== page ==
## Thursday, October 06, 2016 ... /////

### Storing excess energy in trains

A recent blackout on Australia has been blamed on the irregular sources of energy, especially the wind turbines, by some people including the prime minister. Others disagree.

Whether or not a particular problem such as this one should be blamed on "renewables", it's clear that their irregularity brings a serious problem for the grids, a problem that may very well beat the advantages.

An obvious way to fight against the irregularity is to store the extra energy and use it when the wind isn't blowing or when the Sun is not shining. Every physical system in Nature carries energy so it is a potential candidate for energy storage. The only question is which mechanism does so efficiently (and boasts the required capacity) and which doesn't.

People like Elon Musk bet on batteries.

Well, not only that, they bet on particular batteries, the ordinary lithium-ion battery. I am skeptical about this approach because it is so arbitrary and lacks any innovation, too. I just don't see any evidence that the lithium-ion batteries are the best way to store energy or that the future belongs to them. I find the regular recharging of my phone etc. annoying enough, too. On the contrary, I find it likely that the best ways picked by the future technologists will be very different. Even if the batteries – chemical energy – were chosen, I have doubts that it will be lithium-ion batteries. And even if it were lithium-ion batteries, I doubt that it will be batteries similar to those that the "Gigafactory" is being built to produce, and so on.

Some English-language media (and a Czech server) talk about the Sisyphus Railroad. A U.S. company named ARES wants to do a simple thing: build a railroad that leads nowhere and whose task isn't to transfer people. Instead, there's a heavy train on the tracks. When there's excess electricity in the grid, the train is driven to go up and collect the potential energy. When the electricity is missing, the train generates it by rolling down.

ARES people claim that they may achieve the efficiency of 85%. You store 100 joules of energy when there's excess and you may get 85 joules in the opposite phase. This sounds incredible to turbine experts in Czechia and to me, too. But there is a number and the number may arguably be increased as the technology gets better.

Czechia has a "wonder of the world", a pumped storage hydroplant Dlouhé stráně (Long Hillsides). The energy is stored in the potential energy of the water which is being pumped from the lower lake to the higher one or vice versa. The trains are analogous except that they could be cheaper and less damaging for the landscape.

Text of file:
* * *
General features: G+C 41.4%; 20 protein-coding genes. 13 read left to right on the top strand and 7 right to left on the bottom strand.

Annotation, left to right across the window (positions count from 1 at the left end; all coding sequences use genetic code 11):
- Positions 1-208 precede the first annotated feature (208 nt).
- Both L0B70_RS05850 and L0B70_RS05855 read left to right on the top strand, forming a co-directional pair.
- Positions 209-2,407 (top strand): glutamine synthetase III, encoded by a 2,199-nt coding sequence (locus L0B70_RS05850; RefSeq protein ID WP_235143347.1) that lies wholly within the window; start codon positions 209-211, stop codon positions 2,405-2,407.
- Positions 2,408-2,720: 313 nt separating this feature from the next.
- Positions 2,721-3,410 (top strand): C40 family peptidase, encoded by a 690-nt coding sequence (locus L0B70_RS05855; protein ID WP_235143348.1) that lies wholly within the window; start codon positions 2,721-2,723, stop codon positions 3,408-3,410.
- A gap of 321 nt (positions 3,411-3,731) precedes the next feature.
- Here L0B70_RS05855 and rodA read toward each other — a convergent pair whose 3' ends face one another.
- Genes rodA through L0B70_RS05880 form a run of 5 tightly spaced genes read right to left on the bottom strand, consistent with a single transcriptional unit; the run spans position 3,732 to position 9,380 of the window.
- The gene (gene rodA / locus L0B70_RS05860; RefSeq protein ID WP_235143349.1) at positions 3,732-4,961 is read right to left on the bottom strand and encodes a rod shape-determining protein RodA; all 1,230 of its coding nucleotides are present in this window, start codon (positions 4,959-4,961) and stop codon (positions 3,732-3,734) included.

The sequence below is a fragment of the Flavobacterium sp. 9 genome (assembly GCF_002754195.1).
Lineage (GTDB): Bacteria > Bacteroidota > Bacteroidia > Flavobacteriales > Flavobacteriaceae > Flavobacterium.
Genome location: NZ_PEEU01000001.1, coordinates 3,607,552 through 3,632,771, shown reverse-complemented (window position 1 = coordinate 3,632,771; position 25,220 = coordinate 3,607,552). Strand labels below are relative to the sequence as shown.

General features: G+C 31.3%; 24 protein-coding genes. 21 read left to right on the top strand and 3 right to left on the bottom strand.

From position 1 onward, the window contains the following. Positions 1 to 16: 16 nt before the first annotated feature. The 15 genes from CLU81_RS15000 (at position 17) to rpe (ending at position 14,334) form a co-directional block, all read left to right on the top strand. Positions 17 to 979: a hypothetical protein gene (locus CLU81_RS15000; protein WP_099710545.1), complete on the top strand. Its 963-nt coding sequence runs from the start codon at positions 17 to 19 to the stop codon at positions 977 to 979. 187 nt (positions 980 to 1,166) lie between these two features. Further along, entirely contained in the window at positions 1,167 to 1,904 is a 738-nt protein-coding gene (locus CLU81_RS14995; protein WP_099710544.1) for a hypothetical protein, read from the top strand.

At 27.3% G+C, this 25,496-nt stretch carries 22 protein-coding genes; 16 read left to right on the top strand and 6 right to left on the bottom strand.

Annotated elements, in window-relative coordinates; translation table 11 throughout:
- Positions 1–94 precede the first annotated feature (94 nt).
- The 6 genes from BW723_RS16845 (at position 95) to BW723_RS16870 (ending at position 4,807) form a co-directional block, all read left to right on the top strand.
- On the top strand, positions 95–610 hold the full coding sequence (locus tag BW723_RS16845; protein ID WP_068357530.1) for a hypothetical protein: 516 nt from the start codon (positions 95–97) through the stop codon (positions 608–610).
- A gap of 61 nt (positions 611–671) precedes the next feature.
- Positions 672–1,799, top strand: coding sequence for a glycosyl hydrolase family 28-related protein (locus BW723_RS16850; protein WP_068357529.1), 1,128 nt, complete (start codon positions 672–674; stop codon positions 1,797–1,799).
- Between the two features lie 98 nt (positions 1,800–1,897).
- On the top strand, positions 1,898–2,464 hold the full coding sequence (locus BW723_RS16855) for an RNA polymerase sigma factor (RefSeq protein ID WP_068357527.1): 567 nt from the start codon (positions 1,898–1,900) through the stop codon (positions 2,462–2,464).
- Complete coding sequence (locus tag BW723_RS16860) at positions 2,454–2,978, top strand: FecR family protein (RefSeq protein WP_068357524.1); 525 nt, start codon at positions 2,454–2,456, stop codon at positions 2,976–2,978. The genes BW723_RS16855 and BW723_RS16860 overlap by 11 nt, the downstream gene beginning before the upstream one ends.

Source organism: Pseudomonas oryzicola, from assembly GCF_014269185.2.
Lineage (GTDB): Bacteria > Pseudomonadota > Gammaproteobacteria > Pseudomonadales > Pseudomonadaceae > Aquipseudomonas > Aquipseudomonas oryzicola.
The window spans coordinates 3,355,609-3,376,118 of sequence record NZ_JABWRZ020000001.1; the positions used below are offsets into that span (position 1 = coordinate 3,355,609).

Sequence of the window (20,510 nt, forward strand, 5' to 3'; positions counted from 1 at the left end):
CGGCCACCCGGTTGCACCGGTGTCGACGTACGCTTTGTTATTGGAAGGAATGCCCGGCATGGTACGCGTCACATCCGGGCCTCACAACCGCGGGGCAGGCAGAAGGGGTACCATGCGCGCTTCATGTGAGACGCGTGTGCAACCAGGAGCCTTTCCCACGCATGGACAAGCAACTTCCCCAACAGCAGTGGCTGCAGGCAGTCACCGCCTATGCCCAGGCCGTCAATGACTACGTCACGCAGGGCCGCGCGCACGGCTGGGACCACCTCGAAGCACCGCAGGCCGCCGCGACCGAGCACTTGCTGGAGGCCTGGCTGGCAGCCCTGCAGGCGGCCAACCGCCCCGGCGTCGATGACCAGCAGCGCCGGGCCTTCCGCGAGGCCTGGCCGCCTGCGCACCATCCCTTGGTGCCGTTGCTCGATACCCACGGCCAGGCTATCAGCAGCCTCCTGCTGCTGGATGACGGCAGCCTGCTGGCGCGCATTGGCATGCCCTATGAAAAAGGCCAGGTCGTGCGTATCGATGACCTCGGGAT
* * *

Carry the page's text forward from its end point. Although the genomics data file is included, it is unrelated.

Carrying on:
Potential energy is just one of the "simplest" forms of energy. The other one is the kinetic energy. You may also store the energy in flywheels – a heavy object is brought to rotation and the rotation may be decelerated and used to produce energy when you need to spend the energy. I guess that the storage systems based on the potential energy have the advantage of a faster reaction rate. Within seconds, you may switch the train from a sucker to a generator or vice versa. It may take a longer time to do it with a flywheel.

A few days ago, I was computing some estimates, just to have an idea how much stuff you need to move to what heights in order to save the energy for one person and a day. If you are consuming 100 watts in average, it's like lifting 10 tons by 1 millimeter each second. I chose 1 millimeter because in a day, it makes 86,400 millimeters or 86 meters. In half a day which may be enough in the cycles, the elevation is some 42 meters. You may get the elevation almost everywhere.

In this counting, if every person had a 10-ton weight somewhere which would be moving up and down by 86 meters every day, it could be enough to solve the energy storage problems for him. Needless to say, 10 tons of a material costs almost nothing because it can be basically any material. You just need the "train" – or perhaps a "streetcar" or a "trolley bus" – that lifts the weight back and forth.

We don't want to build 7 billion new useless railroads or at least I don't think it's a good idea. The individual people's needs must be consolidated to a limited number of storage systems. The Pilsner Region with 1 million people might need to reserve some 10 million tons and lift them by the dozens of meters, back and forth. It's a lot but maybe the economics isn't so hopeless.

Imagine that it's a giant iron cube that is being moved by those 86 meters a day. 10 million tons translates to some 1.3 million cubic meters of iron – am I doing a mistake? – or a cube whose side is 108 meters. So the storage system sufficient to store the daily energy for Prague or the Pilsner Region could look like a huge train with the 108 meters x 108 meters x 108 meters cargo that is being dragged on the tracks by 86 meters, up and down. How much machinery do you need to achieve such a thing?

It may be better to divide this task to 1,000 smaller storage systems for the Pilsner Region, each of them would have a 11m x 11m x 11m cargo. Maybe a giant, 30-meter screw could be a great idea:

The screw may move up and down within the nut and store the potential energy. It's like the train except that the railroad is spiral-like and could be able to hold much more material inside.

These sound like big numbers but people haven't needed huge storage of energy so far which is why they haven't played with such big chunks of matter. But moving millions of tons of rock in two directions could be both simpler, cheaper, and more long-lasting device than lots of lithium-ion or other batteries.

What do you think?